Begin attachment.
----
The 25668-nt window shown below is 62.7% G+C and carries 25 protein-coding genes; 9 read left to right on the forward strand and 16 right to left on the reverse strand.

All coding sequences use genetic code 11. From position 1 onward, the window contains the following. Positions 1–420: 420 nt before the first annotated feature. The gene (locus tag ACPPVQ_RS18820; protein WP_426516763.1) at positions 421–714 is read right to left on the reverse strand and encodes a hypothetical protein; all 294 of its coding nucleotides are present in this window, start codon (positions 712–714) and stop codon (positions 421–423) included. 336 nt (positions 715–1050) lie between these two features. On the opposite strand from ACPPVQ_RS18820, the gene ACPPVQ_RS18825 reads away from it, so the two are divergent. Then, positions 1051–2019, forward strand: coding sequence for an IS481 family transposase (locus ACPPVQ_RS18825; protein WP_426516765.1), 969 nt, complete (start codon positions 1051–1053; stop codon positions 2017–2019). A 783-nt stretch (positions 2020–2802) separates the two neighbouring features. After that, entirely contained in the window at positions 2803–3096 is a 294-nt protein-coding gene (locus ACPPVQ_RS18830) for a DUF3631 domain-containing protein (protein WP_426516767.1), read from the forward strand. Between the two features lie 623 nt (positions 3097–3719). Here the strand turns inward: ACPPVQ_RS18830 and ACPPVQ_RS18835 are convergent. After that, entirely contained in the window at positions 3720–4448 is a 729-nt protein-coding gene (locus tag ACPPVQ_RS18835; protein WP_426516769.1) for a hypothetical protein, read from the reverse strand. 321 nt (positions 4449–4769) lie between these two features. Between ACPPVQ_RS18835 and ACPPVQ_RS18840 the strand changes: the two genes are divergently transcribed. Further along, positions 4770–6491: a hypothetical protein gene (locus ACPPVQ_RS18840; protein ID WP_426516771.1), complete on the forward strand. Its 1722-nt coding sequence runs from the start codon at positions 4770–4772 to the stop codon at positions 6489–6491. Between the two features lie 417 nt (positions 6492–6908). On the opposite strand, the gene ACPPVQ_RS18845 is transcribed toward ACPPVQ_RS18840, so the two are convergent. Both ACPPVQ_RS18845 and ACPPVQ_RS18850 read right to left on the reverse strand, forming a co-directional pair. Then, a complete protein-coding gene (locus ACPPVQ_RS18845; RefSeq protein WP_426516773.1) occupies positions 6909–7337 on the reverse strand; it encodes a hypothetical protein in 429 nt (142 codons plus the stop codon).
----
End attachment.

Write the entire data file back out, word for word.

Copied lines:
The 25668-nt window shown below is 62.7% G+C and carries 25 protein-coding genes; 9 read left to right on the forward strand and 16 right to left on the reverse strand.

All coding sequences use genetic code 11. From position 1 onward, the window contains the following. Positions 1–420: 420 nt before the first annotated feature. The gene (locus tag ACPPVQ_RS18820; protein WP_426516763.1) at positions 421–714 is read right to left on the reverse strand and encodes a hypothetical protein; all 294 of its coding nucleotides are present in this window, start codon (positions 712–714) and stop codon (positions 421–423) included. 336 nt (positions 715–1050) lie between these two features. On the opposite strand from ACPPVQ_RS18820, the gene ACPPVQ_RS18825 reads away from it, so the two are divergent. Then, positions 1051–2019, forward strand: coding sequence for an IS481 family transposase (locus ACPPVQ_RS18825; protein WP_426516765.1), 969 nt, complete (start codon positions 1051–1053; stop codon positions 2017–2019). A 783-nt stretch (positions 2020–2802) separates the two neighbouring features. After that, entirely contained in the window at positions 2803–3096 is a 294-nt protein-coding gene (locus ACPPVQ_RS18830) for a DUF3631 domain-containing protein (protein WP_426516767.1), read from the forward strand. Between the two features lie 623 nt (positions 3097–3719). Here the strand turns inward: ACPPVQ_RS18830 and ACPPVQ_RS18835 are convergent. After that, entirely contained in the window at positions 3720–4448 is a 729-nt protein-coding gene (locus tag ACPPVQ_RS18835; protein WP_426516769.1) for a hypothetical protein, read from the reverse strand. 321 nt (positions 4449–4769) lie between these two features. Between ACPPVQ_RS18835 and ACPPVQ_RS18840 the strand changes: the two genes are divergently transcribed. Further along, positions 4770–6491: a hypothetical protein gene (locus ACPPVQ_RS18840; protein ID WP_426516771.1), complete on the forward strand. Its 1722-nt coding sequence runs from the start codon at positions 4770–4772 to the stop codon at positions 6489–6491. Between the two features lie 417 nt (positions 6492–6908). On the opposite strand, the gene ACPPVQ_RS18845 is transcribed toward ACPPVQ_RS18840, so the two are convergent. Both ACPPVQ_RS18845 and ACPPVQ_RS18850 read right to left on the reverse strand, forming a co-directional pair. Then, a complete protein-coding gene (locus ACPPVQ_RS18845; RefSeq protein WP_426516773.1) occupies positions 6909–7337 on the reverse strand; it encodes a hypothetical protein in 429 nt (142 codons plus the stop codon).